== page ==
Sunday, November 02, 2008
Obama and MississippiThe Jackson Clarion-Ledger was a notoriously hardline segregationist newspaper in the 1960s, owned by the Hederman family. Anyone who knows something about the role the Hederman press played in opposing the civil rights movement then shouldn't have any trouble getting their heads around the idea that the mainstream press today could very well be damaging the prospect for a democratic society and a peaceful foreign policy. The Hederman heirs did redeem the family name in recent years: they now publish the New York Review of Books, the archetype of a "liberal intellectual" journal. And the current owners pf tje Clarion-Ledger are a bit different from those days, too. Bob McElvaine explains.
Mississippi's Largest Paper Endorses Obama by Robert S. McElvaine
If Colonel Robert McCormack, the longtime publisher of the arch-Republican Chicago Tribune is spinning in his grave as a result of that paper's endorsement two weeks ago of Democrat Barack Obama, imagine what sort of posthumous somersaults the brothers Thomas and Robert Hederman must be doing after this morning's editorial in the Mississippi paper they controlled for a half century through the middle deacdes of the twentieth century.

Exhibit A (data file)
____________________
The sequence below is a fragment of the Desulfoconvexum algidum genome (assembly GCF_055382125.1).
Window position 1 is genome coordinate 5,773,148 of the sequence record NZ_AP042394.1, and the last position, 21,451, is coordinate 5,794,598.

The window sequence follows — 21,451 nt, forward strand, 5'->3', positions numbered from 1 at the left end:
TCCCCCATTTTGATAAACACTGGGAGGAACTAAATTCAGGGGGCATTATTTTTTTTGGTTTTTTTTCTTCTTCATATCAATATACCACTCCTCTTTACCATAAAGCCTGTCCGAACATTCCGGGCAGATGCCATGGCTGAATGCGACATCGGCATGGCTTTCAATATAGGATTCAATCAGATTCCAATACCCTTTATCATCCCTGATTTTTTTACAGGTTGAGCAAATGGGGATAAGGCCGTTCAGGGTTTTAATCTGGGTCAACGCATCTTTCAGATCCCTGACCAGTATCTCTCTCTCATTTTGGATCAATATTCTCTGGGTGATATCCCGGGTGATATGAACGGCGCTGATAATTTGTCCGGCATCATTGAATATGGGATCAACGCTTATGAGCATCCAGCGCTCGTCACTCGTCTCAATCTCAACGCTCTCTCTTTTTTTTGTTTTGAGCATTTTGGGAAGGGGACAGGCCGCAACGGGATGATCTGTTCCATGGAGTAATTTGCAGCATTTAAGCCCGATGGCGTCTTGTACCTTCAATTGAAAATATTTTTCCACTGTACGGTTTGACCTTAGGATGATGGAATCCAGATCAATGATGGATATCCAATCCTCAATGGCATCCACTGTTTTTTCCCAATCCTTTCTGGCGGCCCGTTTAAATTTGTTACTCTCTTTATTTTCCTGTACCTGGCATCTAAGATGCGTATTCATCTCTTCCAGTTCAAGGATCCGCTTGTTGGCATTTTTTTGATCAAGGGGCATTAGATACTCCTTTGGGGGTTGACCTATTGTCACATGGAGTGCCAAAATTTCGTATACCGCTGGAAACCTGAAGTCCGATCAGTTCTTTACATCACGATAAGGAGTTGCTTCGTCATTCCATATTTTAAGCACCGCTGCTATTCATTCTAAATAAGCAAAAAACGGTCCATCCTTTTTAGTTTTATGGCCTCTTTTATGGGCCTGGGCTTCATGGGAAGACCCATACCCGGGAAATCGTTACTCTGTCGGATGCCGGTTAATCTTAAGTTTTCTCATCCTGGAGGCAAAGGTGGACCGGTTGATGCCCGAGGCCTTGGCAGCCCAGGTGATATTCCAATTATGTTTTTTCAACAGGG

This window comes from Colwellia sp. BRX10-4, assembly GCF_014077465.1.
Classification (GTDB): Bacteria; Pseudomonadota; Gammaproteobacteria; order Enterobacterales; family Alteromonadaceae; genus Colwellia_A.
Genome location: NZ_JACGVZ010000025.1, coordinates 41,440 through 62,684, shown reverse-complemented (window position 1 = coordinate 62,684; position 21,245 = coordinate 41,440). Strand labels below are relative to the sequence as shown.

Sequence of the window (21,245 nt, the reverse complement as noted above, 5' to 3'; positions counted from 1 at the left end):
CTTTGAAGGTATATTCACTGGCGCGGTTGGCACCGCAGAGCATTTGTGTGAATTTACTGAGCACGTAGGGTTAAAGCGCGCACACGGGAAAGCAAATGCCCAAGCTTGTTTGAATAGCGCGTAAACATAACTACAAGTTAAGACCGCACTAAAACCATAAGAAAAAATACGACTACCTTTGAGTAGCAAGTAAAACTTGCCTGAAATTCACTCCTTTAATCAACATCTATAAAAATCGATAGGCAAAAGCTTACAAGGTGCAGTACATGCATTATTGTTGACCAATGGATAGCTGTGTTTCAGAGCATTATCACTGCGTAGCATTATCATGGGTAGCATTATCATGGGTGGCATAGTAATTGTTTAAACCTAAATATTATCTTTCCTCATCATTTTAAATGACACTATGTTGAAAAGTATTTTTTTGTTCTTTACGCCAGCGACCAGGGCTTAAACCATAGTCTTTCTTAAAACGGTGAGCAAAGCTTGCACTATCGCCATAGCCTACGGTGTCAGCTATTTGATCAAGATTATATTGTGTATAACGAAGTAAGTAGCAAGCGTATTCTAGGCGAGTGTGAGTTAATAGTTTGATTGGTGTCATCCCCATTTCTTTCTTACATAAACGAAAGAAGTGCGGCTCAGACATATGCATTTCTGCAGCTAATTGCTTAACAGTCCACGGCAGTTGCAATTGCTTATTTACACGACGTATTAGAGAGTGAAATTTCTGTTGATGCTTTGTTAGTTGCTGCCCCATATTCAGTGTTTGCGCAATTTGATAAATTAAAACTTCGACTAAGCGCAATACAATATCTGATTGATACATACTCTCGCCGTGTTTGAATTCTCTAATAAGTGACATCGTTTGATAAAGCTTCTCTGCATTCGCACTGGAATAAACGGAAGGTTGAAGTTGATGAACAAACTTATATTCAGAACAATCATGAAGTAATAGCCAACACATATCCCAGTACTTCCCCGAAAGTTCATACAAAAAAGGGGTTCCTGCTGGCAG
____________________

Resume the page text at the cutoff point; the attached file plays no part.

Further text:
No major media organ was more intransigent in its support for segregation and its opposition to the civil rights movement than the Clarion-Ledger of Jackson, Mississippi. Typical of the paper's attitudes on racial questions was its headline after the 1963 March on Washington at which Martin Luther King, Jr. delivered his "I Have a Dream" speech:
WASHINGTON IS CLEAN AGAIN WITH NEGRO TRASH REMOVED
In the days when the Hederman brothers owned the paper, it frequently warned of the dangers of the horror of "miscegenation."
This morning the Clarion-Ledger endorsed a mixed race man who identifies himself (as the Hederman brothers would have identified him) as black for president of the United States!
The times, they have a-changed.
[Historian Robert S. McElvaine is Elizabeth Chisholm Professor of Arts & Letters at Millsaps College and the author of The Great Depression: America, 1929-1941 (Random House). His latest book is Grand Theft Jesus: The Hijacking of Religion in America (Crown).]
Tags: barack obama, civil rights movement, mississippi politics, racism, robert mcelvaine
| +Save/Share | |
Links to this post:
No subject for immortal verse
That we who lived by honest dreams
Defend the bad against the worse."
-- Cecil Day-Lewis from Where Are The War Poets?
[Tip: Point cursor to any comment to see title of post being discussed.]
SEARCH THIS SITE
News & Media Links